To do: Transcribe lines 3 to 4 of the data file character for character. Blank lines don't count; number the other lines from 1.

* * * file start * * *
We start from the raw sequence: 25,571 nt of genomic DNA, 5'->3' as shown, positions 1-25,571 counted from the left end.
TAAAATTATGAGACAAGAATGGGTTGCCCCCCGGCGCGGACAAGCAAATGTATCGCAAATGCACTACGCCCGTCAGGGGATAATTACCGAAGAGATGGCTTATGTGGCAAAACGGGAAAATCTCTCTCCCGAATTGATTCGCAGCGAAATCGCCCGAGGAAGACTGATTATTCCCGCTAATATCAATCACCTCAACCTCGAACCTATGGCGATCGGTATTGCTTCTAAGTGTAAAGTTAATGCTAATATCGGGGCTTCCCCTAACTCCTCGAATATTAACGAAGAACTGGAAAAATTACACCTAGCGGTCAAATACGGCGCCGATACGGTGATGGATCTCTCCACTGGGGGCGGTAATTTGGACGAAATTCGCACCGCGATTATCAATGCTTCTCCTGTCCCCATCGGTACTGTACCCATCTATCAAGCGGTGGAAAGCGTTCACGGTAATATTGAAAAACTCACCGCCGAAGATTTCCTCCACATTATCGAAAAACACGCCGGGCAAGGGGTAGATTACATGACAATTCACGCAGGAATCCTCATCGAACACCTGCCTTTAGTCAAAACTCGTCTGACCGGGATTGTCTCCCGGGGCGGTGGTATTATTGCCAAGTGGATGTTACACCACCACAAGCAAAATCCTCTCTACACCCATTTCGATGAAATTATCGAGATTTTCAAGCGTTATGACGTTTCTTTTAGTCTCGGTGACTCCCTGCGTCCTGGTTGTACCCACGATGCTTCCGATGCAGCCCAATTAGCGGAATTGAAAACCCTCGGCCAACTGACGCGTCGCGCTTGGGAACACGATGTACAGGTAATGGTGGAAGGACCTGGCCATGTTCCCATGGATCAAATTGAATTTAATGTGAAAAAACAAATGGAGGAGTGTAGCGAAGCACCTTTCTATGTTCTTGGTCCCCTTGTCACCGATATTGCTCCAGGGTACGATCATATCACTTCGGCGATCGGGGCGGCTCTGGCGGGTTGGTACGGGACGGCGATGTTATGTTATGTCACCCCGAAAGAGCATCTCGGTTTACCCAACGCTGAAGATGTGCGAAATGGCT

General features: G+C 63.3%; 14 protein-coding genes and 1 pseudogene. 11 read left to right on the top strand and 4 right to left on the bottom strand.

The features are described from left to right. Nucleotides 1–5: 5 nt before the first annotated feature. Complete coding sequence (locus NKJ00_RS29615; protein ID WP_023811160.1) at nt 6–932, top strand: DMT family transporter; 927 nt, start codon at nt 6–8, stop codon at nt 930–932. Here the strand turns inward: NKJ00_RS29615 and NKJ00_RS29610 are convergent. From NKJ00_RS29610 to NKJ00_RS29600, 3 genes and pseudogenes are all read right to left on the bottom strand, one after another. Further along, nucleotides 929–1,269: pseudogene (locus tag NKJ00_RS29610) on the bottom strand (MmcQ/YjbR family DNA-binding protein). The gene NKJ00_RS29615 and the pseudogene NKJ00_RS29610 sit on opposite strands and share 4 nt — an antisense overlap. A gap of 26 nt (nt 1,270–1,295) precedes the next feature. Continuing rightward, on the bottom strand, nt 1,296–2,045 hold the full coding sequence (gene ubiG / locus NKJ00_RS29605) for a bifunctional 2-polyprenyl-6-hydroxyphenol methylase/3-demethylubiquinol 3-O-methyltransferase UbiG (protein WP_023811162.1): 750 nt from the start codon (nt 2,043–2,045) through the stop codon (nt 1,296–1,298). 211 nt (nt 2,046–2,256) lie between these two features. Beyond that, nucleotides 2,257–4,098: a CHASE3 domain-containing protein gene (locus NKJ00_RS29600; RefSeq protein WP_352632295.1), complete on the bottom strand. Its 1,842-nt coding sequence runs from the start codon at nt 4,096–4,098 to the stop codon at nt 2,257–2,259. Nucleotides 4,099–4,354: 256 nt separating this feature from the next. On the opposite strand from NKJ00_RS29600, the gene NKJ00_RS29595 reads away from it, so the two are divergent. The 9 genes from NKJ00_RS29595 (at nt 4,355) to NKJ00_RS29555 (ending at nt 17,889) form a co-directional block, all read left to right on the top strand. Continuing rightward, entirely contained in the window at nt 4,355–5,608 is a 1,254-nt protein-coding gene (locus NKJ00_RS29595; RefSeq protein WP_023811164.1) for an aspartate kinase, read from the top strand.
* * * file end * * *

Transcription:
General features: G+C 63.3%; 14 protein-coding genes and 1 pseudogene. 11 read left to right on the top strand and 4 right to left on the bottom strand.

The features are described from left to right. Nucleotides 1–5: 5 nt before the first annotated feature. Complete coding sequence (locus NKJ00_RS29615; protein ID WP_023811160.1) at nt 6–932, top strand: DMT family transporter; 927 nt, start codon at nt 6–8, stop codon at nt 930–932. Here the strand turns inward: NKJ00_RS29615 and NKJ00_RS29610 are convergent. From NKJ00_RS29610 to NKJ00_RS29600, 3 genes and pseudogenes are all read right to left on the bottom strand, one after another. Further along, nucleotides 929–1,269: pseudogene (locus tag NKJ00_RS29610) on the bottom strand (MmcQ/YjbR family DNA-binding protein). The gene NKJ00_RS29615 and the pseudogene NKJ00_RS29610 sit on opposite strands and share 4 nt — an antisense overlap. A gap of 26 nt (nt 1,270–1,295) precedes the next feature. Continuing rightward, on the bottom strand, nt 1,296–2,045 hold the full coding sequence (gene ubiG / locus NKJ00_RS29605) for a bifunctional 2-polyprenyl-6-hydroxyphenol methylase/3-demethylubiquinol 3-O-methyltransferase UbiG (protein WP_023811162.1): 750 nt from the start codon (nt 2,043–2,045) through the stop codon (nt 1,296–1,298). 211 nt (nt 2,046–2,256) lie between these two features. Beyond that, nucleotides 2,257–4,098: a CHASE3 domain-containing protein gene (locus NKJ00_RS29600; RefSeq protein WP_352632295.1), complete on the bottom strand. Its 1,842-nt coding sequence runs from the start codon at nt 4,096–4,098 to the stop codon at nt 2,257–2,259. Nucleotides 4,099–4,354: 256 nt separating this feature from the next. On the opposite strand from NKJ00_RS29600, the gene NKJ00_RS29595 reads away from it, so the two are divergent. The 9 genes from NKJ00_RS29595 (at nt 4,355) to NKJ00_RS29555 (ending at nt 17,889) form a co-directional block, all read left to right on the top strand. Continuing rightward, entirely contained in the window at nt 4,355–5,608 is a 1,254-nt protein-coding gene (locus NKJ00_RS29595; RefSeq protein WP_023811164.1) for an aspartate kinase, read from the top strand.